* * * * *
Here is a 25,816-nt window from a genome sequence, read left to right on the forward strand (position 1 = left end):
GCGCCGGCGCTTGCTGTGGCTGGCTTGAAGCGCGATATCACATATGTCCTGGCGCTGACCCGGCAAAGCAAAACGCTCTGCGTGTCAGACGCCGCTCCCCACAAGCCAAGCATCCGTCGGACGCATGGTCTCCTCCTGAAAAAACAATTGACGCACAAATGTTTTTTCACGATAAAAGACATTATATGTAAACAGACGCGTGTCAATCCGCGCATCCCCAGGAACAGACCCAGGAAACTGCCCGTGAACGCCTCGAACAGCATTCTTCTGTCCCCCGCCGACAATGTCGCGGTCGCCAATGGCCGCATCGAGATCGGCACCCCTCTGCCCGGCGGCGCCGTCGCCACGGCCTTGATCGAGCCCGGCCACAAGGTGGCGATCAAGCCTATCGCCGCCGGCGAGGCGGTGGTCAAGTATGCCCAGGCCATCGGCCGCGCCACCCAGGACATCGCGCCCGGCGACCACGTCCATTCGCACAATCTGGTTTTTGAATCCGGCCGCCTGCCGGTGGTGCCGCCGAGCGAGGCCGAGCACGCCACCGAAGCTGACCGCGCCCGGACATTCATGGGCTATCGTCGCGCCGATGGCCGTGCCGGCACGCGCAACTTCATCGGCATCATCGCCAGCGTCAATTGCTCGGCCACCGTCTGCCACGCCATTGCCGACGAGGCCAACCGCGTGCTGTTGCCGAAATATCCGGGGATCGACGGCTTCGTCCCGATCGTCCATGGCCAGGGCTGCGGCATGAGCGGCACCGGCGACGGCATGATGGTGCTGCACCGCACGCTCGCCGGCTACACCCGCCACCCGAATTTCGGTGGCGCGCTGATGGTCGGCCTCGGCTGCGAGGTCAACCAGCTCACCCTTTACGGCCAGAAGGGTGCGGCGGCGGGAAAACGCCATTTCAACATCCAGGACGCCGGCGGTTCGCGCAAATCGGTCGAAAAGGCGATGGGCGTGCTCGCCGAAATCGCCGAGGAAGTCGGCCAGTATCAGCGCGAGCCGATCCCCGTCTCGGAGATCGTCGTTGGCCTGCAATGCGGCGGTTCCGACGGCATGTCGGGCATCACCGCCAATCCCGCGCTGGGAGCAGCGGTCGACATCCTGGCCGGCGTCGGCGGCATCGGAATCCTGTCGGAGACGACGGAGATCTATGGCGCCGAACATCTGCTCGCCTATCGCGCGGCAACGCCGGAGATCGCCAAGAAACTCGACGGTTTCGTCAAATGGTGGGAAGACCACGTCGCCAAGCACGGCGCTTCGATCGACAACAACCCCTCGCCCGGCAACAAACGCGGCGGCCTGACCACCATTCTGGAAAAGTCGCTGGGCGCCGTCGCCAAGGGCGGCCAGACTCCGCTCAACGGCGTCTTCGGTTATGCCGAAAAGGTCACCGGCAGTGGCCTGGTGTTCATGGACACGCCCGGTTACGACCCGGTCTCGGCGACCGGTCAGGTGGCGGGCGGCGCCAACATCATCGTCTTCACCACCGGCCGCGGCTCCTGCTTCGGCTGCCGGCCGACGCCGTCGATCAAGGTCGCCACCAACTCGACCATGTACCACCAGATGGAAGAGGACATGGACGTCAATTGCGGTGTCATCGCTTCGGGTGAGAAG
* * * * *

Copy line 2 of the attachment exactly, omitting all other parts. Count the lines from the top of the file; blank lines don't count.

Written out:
GCGCCGGCGCTTGCTGTGGCTGGCTTGAAGCGCGATATCACATATGTCCTGGCGCTGACCCGGCAAAGCAAAACGCTCTGCGTGTCAGACGCCGCTCCCCACAAGCCAAGCATCCGTCGGACGCATGGTCTCCTCCTGAAAAAACAATTGACGCACAAATGTTTTTTCACGATAAAAGACATTATATGTAAACAGACGCGTGTCAATCCGCGCATCCCCAGGAACAGACCCAGGAAACTGCCCGTGAACGCCTCGAACAGCATTCTTCTGTCCCCCGCCGACAATGTCGCGGTCGCCAATGGCCGCATCGAGATCGGCACCCCTCTGCCCGGCGGCGCCGTCGCCACGGCCTTGATCGAGCCCGGCCACAAGGTGGCGATCAAGCCTATCGCCGCCGGCGAGGCGGTGGTCAAGTATGCCCAGGCCATCGGCCGCGCCACCCAGGACATCGCGCCCGGCGACCACGTCCATTCGCACAATCTGGTTTTTGAATCCGGCCGCCTGCCGGTGGTGCCGCCGAGCGAGGCCGAGCACGCCACCGAAGCTGACCGCGCCCGGACATTCATGGGCTATCGTCGCGCCGATGGCCGTGCCGGCACGCGCAACTTCATCGGCATCATCGCCAGCGTCAATTGCTCGGCCACCGTCTGCCACGCCATTGCCGACGAGGCCAACCGCGTGCTGTTGCCGAAATATCCGGGGATCGACGGCTTCGTCCCGATCGTCCATGGCCAGGGCTGCGGCATGAGCGGCACCGGCGACGGCATGATGGTGCTGCACCGCACGCTCGCCGGCTACACCCGCCACCCGAATTTCGGTGGCGCGCTGATGGTCGGCCTCGGCTGCGAGGTCAACCAGCTCACCCTTTACGGCCAGAAGGGTGCGGCGGCGGGAAAACGCCATTTCAACATCCAGGACGCCGGCGGTTCGCGCAAATCGGTCGAAAAGGCGATGGGCGTGCTCGCCGAAATCGCCGAGGAAGTCGGCCAGTATCAGCGCGAGCCGATCCCCGTCTCGGAGATCGTCGTTGGCCTGCAATGCGGCGGTTCCGACGGCATGTCGGGCATCACCGCCAATCCCGCGCTGGGAGCAGCGGTCGACATCCTGGCCGGCGTCGGCGGCATCGGAATCCTGTCGGAGACGACGGAGATCTATGGCGCCGAACATCTGCTCGCCTATCGCGCGGCAACGCCGGAGATCGCCAAGAAACTCGACGGTTTCGTCAAATGGTGGGAAGACCACGTCGCCAAGCACGGCGCTTCGATCGACAACAACCCCTCGCCCGGCAACAAACGCGGCGGCCTGACCACCATTCTGGAAAAGTCGCTGGGCGCCGTCGCCAAGGGCGGCCAGACTCCGCTCAACGGCGTCTTCGGTTATGCCGAAAAGGTCACCGGCAGTGGCCTGGTGTTCATGGACACGCCCGGTTACGACCCGGTCTCGGCGACCGGTCAGGTGGCGGGCGGCGCCAACATCATCGTCTTCACCACCGGCCGCGGCTCCTGCTTCGGCTGCCGGCCGACGCCGTCGATCAAGGTCGCCACCAACTCGACCATGTACCACCAGATGGAAGAGGACATGGACGTCAATTGCGGTGTCATCGCTTCGGGTGAGAAG